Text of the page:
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1980 Shasta Motorhome
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How it got started...

"1980 Motorhome. Good Condition. 60,000 Miles."

1980 Shasta Mini Motorhome - front view.     On May 29, 2007, I bought a 1980 Shasta Mini Motorhome. 23 feet long and made by Chevrolet, it was advertised in the Topeka Capital Journal as "Good condition. 60,000 miles." The good condition part is arguably true. It's not a brand new Winnebago or Pace Arrow, but for being 27 years old it's fairly well intact and preserved. The claim of 60,000 miles turns out to be a minimum estimate as neither the speedometer nor odometer work. When they stopped working and how far the motorhome was driven after they did is anyone's guess. What we know for a fact is that it has at least 60,000 miles. 58,888.9 to be exact. I added another fifty (at least) to the overall count yesterday on a test run to Perry Lake and back.

1980 Chevrolet Shasta Mini Motorhome owners manual - cover.     I'm telling anyone who asks that I plan on doing a little travelling. That's what you do with motorhomes, right? The reality of it is that I plan on living in this thing if the bottom ever drops out of my online interests. That may never happen. Or it could happen next month. I don't stress as much over intangibles like that as I used to. If the bottom does drop out I'm going to be ready for it. You won't see me underneath any bridge overpasses eating cold pork and beans from the can with my hobo buddies. Not for very long anyway. I've got a house that's completely paid for.. no rent, no mortgage, no house payments or ungodly high property taxes to contend with. The only thing I have to do is make sure I don't wreck it and I think I can probably do that. Unlike most other vehicles, a motorhome retains at least some minimal value even with a blown motor or shot transmission. As long as the roof doesn't leak (it doesn't), and I've got a place to park it, I should be in business - a last resort for sure but at least I've got one.

6/6/2007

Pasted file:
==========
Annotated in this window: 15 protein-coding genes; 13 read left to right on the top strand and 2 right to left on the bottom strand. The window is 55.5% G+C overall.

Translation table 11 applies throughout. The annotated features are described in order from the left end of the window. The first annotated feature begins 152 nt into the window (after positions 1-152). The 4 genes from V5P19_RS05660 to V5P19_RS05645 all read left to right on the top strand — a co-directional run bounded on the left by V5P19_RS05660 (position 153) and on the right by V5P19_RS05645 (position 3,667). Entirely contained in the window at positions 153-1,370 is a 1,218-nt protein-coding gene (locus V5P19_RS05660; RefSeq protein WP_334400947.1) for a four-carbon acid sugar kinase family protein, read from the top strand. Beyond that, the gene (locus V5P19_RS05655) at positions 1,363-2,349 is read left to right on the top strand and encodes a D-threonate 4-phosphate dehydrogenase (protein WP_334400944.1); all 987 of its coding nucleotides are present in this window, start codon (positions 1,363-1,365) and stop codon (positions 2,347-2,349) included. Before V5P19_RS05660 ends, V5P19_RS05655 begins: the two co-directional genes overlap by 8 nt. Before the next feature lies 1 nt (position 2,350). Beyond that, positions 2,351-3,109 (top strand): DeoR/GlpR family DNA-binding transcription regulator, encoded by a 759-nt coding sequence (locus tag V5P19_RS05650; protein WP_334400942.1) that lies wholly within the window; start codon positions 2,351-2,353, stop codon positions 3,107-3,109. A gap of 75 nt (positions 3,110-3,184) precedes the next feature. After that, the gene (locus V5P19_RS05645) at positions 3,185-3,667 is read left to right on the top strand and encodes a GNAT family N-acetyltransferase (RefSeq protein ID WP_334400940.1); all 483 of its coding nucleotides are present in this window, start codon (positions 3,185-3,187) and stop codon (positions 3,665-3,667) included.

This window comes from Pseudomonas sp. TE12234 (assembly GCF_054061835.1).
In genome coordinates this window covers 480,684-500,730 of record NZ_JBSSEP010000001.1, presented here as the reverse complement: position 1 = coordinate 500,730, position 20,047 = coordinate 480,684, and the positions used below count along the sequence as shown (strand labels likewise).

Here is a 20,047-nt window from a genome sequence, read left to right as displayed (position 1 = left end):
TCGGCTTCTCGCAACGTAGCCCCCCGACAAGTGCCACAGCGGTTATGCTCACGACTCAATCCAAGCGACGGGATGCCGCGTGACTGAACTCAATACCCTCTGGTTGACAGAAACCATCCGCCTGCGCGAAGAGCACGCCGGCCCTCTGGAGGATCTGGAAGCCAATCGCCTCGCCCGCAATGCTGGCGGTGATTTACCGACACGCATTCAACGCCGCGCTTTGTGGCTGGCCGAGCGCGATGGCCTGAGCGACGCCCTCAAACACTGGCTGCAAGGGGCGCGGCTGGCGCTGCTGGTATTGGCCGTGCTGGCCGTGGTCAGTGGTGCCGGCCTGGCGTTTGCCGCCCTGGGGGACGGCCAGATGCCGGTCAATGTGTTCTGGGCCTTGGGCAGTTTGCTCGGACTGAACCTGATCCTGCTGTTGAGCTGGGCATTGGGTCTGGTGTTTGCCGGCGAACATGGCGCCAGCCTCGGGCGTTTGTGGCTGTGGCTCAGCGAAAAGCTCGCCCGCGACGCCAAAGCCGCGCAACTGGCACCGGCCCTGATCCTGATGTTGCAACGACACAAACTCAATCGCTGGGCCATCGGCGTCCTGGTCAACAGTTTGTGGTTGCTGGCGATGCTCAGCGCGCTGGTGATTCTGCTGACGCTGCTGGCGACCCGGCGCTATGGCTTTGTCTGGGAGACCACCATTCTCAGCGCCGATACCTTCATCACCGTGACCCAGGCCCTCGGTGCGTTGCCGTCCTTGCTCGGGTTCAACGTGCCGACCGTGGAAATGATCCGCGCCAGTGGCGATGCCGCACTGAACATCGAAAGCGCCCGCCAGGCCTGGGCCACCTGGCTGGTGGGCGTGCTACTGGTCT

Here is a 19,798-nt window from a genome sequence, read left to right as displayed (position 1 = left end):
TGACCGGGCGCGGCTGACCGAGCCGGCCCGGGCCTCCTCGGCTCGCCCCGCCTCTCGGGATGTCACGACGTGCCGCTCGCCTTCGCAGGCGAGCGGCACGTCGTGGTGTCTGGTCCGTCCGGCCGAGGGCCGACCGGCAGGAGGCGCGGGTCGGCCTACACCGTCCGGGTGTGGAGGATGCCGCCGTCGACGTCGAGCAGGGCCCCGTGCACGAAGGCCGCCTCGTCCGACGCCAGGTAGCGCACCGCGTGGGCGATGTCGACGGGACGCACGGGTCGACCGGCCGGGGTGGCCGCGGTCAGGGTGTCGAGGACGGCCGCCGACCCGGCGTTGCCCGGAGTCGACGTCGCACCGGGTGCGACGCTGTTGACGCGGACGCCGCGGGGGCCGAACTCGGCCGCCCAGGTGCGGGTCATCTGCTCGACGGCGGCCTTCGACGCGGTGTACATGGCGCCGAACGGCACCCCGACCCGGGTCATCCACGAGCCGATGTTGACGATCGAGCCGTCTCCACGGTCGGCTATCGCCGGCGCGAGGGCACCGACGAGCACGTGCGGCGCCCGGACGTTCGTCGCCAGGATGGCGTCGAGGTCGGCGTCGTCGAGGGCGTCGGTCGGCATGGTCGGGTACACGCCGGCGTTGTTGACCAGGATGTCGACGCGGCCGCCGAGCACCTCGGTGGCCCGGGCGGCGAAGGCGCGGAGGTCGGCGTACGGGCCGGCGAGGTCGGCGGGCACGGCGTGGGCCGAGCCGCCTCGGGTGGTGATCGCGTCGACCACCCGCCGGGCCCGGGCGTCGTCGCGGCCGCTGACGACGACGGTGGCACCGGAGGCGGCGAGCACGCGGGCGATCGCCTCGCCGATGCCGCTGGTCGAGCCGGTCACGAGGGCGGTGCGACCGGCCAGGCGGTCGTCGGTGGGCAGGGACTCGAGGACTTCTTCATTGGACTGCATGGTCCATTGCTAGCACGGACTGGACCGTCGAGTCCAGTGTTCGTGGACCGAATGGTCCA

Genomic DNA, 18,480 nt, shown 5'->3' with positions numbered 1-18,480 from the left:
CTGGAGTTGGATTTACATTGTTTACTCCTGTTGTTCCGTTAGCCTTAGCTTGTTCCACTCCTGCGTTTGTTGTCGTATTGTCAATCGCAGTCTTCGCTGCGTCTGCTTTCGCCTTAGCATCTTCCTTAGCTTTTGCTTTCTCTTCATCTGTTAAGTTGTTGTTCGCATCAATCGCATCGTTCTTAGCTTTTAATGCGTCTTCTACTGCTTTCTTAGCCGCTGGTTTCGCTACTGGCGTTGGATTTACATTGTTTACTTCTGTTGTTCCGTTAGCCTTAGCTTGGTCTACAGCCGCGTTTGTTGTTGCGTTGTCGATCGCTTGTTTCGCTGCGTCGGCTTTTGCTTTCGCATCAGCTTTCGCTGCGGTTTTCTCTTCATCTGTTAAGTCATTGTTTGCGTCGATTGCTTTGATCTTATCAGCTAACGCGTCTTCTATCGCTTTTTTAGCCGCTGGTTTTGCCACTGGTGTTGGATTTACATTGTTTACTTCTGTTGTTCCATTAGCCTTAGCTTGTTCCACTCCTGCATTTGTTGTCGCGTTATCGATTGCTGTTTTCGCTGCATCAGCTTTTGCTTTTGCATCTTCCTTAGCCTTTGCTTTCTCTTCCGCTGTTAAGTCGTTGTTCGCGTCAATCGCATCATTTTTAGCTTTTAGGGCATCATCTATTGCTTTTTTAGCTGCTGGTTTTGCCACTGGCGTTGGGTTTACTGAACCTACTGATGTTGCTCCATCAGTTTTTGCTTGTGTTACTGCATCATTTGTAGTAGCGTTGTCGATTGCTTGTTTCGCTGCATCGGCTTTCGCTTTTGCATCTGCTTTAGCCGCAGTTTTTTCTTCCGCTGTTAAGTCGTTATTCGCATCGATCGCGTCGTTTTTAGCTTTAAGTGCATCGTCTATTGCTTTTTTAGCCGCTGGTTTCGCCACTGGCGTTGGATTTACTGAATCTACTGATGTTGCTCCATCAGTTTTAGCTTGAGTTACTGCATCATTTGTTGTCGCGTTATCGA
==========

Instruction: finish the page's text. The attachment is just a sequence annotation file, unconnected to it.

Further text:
I've turned the Shasta into my second office. It's actually going to be my main office for the time being. It's the official annex. Business hours are from 6:00 a.m. to 11:00 a.m., seven days a week. That's the routine and I've already made a vow to stick to it. I've been having trouble staying focused lately whenever I try to get anything done online. If I was an author you could say I have "writer's block". I've been drawing blanks coming up with new things to do and new things are what I need right now. In the absence of these mysterious "new things," I've been creating work artificially, going over each page on each website I own and looking for things to change, compiling those changes on a list and then going back and addressing each Turning a 23 foot motor home into a working office.one by one. I'm having trouble keeping focused and I'm having trouble staying motivated because these aren't things that have to be done. I'm inventing them simply for the purpose of having something to do. My work ethic was fading fast and needed a shot in the arm. I turned the table at the rear of the motorhome into an office desk, set up a computer on it and imported a comfortable chair to sit in. Power is supplied by a fifty foot 16-gauge extension cord run from an outlet in the garage (I haven't tested the Shasta's internal electrical system yet and I'm not in any real hurry to do so). I also have an Audio Solutions AM/FM stereo CD player with MP3 capability that I picked up for about twelve bucks at Walgreens two years ago back when inexpensive MP3 options were all but non-existent. The coffee pot is a twelve-cup Black and Decker "VersaBrew Plus" with a two-hour automatic shut-off that I retired three years ago when I upgraded to the "Mr. Coffee." I'm not running a phone line out here. It's just another distraction (or temptation), and I'm on a mission to eliminate distractions. That's what I have the machine for anyway.

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